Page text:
By Marc Cieslak
Reporter, BBC Click
Many of us take the internet for granted, but what about locations that are too remote or economically impoverished to enjoy the hi-tech benefits of the developed world?
Knysna is South Africa's first fully enabled wi-fi town
The coastal town of Knysna in South Africa was one such place. But now it is the largest wi-fi enabled area on the African continent.
Working in conjunction with the town's local authorities, internet provider UniNet has set up a system of base stations which spread wi-fi around the town.
"UniNet was founded on some principles which we derived from the South African government's green paper on telecommunications," said the company's David Jarvis.
"Our goal is largely to see our technologies and our services bridging the divide between rural and urban areas."
Computers with wi-fi connections can be expensive, and not everybody in the poorer areas of Knysna can afford a wireless enabled device. So the municipal authorities installed computers in places the whole community has access to.
"Masifunde library is one of many libraries in the area. The municipality took the initiative to populate these libraries with computers," Mr Jarvis said.
"The computers were meant to provide internet access, but unfortunately the cost limitations meant that many of them didn't.
"As part of our project we connected them with the internet. This has allowed the community to come in and, for 45 minutes, be able to use the terminals for free."
Xola Frans, library manager said: "It has actually opened doors to information, because we live in this global village in a sense.
"Knysna's become a global village because it doesn't matter where you live, you can actually have access to information. Whether you come from the rich or you come from the poor community, the facilities are the same."
Children at Smutsville Primary have access to the web at school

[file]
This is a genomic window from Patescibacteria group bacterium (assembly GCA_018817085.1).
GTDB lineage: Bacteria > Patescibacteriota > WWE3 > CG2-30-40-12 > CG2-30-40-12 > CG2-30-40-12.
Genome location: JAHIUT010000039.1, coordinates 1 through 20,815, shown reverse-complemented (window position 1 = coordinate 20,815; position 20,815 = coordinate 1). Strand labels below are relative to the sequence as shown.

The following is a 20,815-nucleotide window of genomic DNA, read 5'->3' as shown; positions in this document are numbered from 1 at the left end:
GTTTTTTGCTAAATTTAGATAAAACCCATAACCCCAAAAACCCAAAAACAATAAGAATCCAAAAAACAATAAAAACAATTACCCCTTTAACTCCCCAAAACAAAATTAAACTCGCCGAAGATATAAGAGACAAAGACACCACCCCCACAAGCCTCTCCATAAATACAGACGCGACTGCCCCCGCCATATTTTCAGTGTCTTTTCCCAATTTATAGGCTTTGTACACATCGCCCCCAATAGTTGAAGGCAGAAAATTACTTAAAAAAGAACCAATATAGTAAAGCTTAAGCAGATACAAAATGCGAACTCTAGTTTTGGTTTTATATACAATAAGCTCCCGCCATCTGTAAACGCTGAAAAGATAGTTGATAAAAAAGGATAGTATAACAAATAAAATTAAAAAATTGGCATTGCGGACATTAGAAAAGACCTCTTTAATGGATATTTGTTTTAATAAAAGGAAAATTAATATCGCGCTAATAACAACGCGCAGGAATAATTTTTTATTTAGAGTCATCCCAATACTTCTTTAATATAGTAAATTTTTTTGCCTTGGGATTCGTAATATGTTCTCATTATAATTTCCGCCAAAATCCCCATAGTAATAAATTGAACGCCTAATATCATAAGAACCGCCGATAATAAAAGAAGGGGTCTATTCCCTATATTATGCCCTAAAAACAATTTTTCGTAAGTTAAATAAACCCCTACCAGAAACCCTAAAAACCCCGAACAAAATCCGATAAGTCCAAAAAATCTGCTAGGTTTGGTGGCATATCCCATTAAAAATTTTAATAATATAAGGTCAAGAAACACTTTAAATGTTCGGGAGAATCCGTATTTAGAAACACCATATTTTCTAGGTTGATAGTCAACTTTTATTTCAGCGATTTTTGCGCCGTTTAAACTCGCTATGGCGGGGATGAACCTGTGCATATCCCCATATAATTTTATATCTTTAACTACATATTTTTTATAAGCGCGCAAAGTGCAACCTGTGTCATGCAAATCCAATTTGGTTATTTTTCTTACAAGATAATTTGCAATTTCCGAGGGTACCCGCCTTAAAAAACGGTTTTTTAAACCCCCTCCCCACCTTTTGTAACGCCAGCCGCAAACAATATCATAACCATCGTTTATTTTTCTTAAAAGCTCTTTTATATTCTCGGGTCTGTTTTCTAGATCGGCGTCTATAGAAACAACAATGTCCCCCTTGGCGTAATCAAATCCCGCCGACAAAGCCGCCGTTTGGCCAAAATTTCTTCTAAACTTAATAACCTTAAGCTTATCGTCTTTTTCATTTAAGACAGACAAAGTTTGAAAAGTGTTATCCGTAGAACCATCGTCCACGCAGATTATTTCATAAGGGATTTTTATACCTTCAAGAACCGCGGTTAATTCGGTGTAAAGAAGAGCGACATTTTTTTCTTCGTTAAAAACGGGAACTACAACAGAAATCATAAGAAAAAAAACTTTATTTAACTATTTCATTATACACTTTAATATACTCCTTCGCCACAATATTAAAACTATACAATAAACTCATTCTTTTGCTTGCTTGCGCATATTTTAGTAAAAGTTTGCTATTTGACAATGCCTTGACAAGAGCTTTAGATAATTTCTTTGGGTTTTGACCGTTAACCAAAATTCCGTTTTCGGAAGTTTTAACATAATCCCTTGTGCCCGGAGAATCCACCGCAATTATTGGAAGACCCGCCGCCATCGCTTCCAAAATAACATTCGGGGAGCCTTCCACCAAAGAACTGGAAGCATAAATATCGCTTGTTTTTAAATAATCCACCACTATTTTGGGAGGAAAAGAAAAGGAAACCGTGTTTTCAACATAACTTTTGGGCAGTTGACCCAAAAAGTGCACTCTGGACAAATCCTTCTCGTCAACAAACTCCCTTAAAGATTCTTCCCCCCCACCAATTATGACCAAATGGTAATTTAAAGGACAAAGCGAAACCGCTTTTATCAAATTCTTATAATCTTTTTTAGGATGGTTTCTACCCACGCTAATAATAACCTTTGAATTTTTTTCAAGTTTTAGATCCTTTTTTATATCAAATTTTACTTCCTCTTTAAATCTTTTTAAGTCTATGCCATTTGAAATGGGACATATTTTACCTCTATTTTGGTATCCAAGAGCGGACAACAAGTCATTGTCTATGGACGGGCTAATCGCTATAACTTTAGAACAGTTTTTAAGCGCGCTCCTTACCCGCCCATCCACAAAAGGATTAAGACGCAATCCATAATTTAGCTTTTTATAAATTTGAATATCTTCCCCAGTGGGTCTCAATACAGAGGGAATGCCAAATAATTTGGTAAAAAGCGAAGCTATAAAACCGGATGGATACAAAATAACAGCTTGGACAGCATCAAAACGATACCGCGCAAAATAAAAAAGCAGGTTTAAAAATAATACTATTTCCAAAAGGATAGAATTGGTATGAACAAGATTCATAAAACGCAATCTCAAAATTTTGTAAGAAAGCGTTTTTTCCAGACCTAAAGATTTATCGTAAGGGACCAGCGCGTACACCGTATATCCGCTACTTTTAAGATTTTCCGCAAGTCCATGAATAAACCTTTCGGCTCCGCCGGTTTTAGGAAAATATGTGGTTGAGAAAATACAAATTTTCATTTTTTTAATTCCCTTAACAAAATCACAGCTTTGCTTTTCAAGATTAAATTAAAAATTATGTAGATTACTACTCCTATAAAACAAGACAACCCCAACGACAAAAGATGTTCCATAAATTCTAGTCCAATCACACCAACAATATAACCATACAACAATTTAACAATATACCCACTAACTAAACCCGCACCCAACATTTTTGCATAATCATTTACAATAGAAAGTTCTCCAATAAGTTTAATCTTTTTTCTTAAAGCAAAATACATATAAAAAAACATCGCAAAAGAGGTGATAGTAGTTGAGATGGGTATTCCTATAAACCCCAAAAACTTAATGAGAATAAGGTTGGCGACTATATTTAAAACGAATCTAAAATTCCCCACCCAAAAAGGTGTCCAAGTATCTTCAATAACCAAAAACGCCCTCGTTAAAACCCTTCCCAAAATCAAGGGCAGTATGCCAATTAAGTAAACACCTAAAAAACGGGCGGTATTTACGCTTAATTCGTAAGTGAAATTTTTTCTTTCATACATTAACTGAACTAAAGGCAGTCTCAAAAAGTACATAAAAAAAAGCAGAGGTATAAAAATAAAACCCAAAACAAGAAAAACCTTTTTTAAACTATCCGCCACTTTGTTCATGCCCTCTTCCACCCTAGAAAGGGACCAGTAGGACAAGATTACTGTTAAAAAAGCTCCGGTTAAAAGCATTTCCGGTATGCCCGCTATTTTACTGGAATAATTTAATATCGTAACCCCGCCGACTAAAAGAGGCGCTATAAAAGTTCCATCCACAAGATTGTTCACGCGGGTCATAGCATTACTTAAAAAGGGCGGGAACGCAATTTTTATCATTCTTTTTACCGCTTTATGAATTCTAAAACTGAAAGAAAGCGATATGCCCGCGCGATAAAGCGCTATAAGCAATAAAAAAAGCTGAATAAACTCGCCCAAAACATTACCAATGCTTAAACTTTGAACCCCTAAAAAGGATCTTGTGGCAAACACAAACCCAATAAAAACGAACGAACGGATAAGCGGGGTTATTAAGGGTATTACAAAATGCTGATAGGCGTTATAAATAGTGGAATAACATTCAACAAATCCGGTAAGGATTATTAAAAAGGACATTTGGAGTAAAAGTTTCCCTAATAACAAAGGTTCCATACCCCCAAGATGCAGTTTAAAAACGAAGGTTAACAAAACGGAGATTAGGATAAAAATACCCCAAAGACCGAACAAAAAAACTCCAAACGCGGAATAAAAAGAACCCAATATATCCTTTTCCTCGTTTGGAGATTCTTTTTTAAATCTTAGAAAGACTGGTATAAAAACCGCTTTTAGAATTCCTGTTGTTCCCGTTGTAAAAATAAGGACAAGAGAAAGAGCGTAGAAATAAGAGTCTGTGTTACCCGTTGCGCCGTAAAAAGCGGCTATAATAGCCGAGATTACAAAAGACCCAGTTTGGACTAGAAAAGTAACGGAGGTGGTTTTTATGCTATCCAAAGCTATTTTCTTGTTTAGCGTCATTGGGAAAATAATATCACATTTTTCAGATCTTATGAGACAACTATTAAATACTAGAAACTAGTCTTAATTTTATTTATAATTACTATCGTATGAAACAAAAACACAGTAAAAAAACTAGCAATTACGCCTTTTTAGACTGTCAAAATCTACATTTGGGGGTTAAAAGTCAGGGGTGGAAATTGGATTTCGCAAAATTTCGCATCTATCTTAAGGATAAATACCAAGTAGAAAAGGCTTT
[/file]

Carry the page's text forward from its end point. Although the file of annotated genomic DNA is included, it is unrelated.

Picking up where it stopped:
Most of the town's schools have also signed up to the wi-fi initiative, including Smutsville Primary school.
"For my school, especially with the assignments which our kids are getting, it's really a stimulating source," said school principal Stephanus Dogh.
"They don't need to walk 1.5 km to the town in order to go on and do research work.
"It's really an asset for each and every kid to make contact with this type of technology. Wherever you go, the quest is you must be computer literate. The smaller they start the better for them."
UniNet's David Jarvis added: "It is an example of a school that has just been deployed in an under-serviced area that desperately needed connectivity. It's in a poor community and it's exciting to see the way it has been embraced by the community in that area."
A new approach
Wi-fi enabling a town like Knysna was not as simple as applying the same techniques and equipment that are used in big cities.
"The technology deployed is very different to technology that is deployed in developed world countries," Mr Jarvis said.
"We developed a system which is largely a cellular system, where you have repeaters, a bit like cell-phone masts, and you have customers who connect via fixed terminals, not wi-fi devices inside your laptop, and they get the service down a network cable. It's actually like a cable service which happens to work over wireless."
The company starts off with a repeater on a mountain which gives it coverage of an area with a 16km radius that has a few wi-fi access points.
The numbers of access points grow along with the customers, with enough customers the whole area will be covered.
Said Mr Jarvis: "It's a very different paradigm from a traditional, mesh network model that the developed world has developed."
A municipal wi-fi solution to internet connectivity could prove useful in the future.
Potential users might not own a computer but there are other devices which can take advantage of this town's wi-fi hot spots.
"I think initiatives like the libraries are very important in allowing access in areas where devices don't exist," said Mr Jarvis.
"Forty percent of the community in Knysna have cell-phone devices and use them for voice.
"If they have a device which can be used for voice and for free internet services then it will be a start of a real explosion in breaking down the barriers of the digital divide."